Groups look to secure funds for 800-acre C-Falls conservation project
Representatives from non-profit organizations and state agencies kayaked a portion the Flathead River Wednesday to explore the Bad Rock Canyon Conservation Project area. (Kianna Gardner/Daily Inter Lake)
Constanza von der Pehlan with the Flathead Lakers stands amid a cottonwood forest on lands that encompass the Bad Rock Canyon Conservation Project area near Columbia Falls. (Kianna Gardner/Daily Inter Lake)
Conservation and environmental stakeholders take a river tour of the Bad Rock Canyon Conservation Project lands. (Kianna Gardner/Daily Inter Lake)
The Bad Rock Canyon Conservation Project area consists of 800 acres east of Columbia Falls. (Photo provided)
Paul Traivs, executive director of the Flathead Land Trust. The non-profit is spearheading efforts to purchase 800-acres west of Columbia Falls for a major conservation project at the mouth of the Bad Rock Canyon. (Kianna Gardner/Daily Inter Lake)
Daily Inter Lake | August 23, 2020 1:00 AM
For more than a decade, conservation and environmental organizations have been pining after 800 acres of prime wilderness real estate located just east of Columbia Falls, at the mouth of Bad Rock Canyon. And the coveted property, currently owned by the Columbia Falls Aluminum Co., is finally up for grabs.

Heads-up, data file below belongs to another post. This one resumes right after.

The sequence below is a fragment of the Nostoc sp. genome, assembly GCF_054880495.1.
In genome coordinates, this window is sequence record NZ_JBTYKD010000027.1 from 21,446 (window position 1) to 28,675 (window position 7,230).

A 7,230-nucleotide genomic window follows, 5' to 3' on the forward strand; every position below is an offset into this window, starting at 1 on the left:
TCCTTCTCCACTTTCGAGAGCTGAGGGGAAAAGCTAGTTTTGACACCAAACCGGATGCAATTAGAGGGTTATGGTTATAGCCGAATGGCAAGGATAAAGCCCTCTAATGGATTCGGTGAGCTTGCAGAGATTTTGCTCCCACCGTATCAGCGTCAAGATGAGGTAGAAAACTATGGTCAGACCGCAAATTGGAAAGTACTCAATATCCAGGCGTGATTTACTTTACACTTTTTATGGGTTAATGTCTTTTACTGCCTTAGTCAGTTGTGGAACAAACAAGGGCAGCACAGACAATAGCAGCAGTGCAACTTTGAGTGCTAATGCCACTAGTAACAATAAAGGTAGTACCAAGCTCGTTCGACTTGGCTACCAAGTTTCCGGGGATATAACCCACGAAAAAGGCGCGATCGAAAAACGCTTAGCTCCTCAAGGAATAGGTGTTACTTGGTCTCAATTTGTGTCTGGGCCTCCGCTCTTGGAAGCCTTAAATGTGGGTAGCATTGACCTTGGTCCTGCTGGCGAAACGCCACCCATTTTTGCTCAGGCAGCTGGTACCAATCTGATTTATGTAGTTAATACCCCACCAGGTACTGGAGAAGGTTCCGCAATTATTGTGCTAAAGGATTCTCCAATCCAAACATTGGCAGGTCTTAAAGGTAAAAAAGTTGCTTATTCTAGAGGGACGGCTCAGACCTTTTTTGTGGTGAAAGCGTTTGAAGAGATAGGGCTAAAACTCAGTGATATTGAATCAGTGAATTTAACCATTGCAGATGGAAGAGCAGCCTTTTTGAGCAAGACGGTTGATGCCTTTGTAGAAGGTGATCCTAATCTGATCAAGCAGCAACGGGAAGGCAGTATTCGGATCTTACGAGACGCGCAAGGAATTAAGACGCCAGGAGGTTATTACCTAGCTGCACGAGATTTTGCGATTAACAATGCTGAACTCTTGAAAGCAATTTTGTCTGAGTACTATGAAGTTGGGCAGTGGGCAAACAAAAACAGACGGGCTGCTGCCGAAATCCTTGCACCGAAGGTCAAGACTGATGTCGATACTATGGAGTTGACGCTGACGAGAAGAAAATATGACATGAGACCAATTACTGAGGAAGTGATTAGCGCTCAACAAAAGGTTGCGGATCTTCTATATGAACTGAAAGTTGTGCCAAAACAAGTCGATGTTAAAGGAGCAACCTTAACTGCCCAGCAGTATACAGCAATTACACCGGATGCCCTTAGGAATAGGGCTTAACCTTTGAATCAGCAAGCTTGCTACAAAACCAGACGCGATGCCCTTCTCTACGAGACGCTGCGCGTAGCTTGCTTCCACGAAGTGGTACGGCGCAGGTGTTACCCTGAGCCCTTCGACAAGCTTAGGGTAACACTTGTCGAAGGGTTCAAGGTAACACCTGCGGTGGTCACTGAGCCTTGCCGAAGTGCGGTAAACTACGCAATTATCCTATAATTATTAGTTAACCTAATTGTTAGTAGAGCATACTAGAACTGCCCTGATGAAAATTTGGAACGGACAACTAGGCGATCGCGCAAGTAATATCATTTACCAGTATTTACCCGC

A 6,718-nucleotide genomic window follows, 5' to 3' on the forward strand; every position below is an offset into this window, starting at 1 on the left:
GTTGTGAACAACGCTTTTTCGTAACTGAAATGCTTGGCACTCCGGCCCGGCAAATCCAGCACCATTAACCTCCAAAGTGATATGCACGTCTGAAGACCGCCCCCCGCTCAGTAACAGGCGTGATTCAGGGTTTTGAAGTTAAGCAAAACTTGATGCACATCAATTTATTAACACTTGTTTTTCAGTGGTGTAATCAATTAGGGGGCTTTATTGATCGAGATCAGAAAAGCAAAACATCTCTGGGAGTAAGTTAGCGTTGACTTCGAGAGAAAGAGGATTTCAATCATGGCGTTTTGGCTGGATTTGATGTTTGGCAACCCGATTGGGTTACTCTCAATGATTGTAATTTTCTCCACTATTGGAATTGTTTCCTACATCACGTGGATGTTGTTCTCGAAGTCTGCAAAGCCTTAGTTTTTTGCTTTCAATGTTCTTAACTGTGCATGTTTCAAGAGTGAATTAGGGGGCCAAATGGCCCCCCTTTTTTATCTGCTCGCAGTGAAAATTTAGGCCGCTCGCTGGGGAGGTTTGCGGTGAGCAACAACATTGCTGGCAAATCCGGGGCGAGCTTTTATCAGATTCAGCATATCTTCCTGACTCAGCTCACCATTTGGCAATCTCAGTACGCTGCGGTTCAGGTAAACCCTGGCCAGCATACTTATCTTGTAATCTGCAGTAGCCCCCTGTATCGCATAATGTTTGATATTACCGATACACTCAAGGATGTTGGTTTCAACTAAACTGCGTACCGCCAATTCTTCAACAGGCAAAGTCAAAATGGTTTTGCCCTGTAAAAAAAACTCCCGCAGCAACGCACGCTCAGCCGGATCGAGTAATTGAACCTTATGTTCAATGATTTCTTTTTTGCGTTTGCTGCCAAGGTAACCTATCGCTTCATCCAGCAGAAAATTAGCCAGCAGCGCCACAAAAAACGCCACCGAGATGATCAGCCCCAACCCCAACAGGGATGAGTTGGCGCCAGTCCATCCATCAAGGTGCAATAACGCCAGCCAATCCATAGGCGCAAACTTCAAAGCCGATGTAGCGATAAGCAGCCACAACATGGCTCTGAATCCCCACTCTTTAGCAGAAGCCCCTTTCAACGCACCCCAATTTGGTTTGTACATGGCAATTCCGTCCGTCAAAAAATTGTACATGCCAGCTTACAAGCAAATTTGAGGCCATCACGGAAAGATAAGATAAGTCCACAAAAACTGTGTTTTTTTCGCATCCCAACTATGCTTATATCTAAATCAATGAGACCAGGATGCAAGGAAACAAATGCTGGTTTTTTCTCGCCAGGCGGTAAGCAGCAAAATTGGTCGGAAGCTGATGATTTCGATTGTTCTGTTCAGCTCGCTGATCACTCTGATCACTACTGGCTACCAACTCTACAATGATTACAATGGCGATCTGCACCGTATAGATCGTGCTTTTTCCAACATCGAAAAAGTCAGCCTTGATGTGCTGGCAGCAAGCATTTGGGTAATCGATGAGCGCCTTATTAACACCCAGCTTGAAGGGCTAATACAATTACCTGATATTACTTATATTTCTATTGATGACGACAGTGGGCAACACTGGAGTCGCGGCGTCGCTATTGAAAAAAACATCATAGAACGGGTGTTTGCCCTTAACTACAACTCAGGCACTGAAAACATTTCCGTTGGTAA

Conservationists describe it as a “once in a lifetime opportunity,” and it’s one that has been extended to the Flathead Land Trust and partners before anyone else. The nonprofit has watchdogged over the property and this possible purchase, for years now and is now working closely with Montana Fish, Wildlife and Parks to acquire the land for a project known as the Bad Rock Canyon Conservation Project.
“This area is such a vital piece of the conservation puzzle for the Flathead River and watershed and really this entire area,” said Paul Travis, executive director of the Flathead Land Trust. “The project will safeguard this area for wildlife and is a great opportunity for Columbia Falls to have a public recreation area nearby.”
On a kayak trip down the Flathead River last week, Travis and several other stakeholders were able to peruse a portion of the sprawling land that sits south of the Flathead River and encompasses much of the forest and wetlands between the river bank and U.S. 2 in Columbia Falls. The acreage, a portion of which backs up against other public lands to the east, is critical for maintaining water quality in the Flathead Basin and for the wildlife that uses it as a point of connectivity and for other habitable means.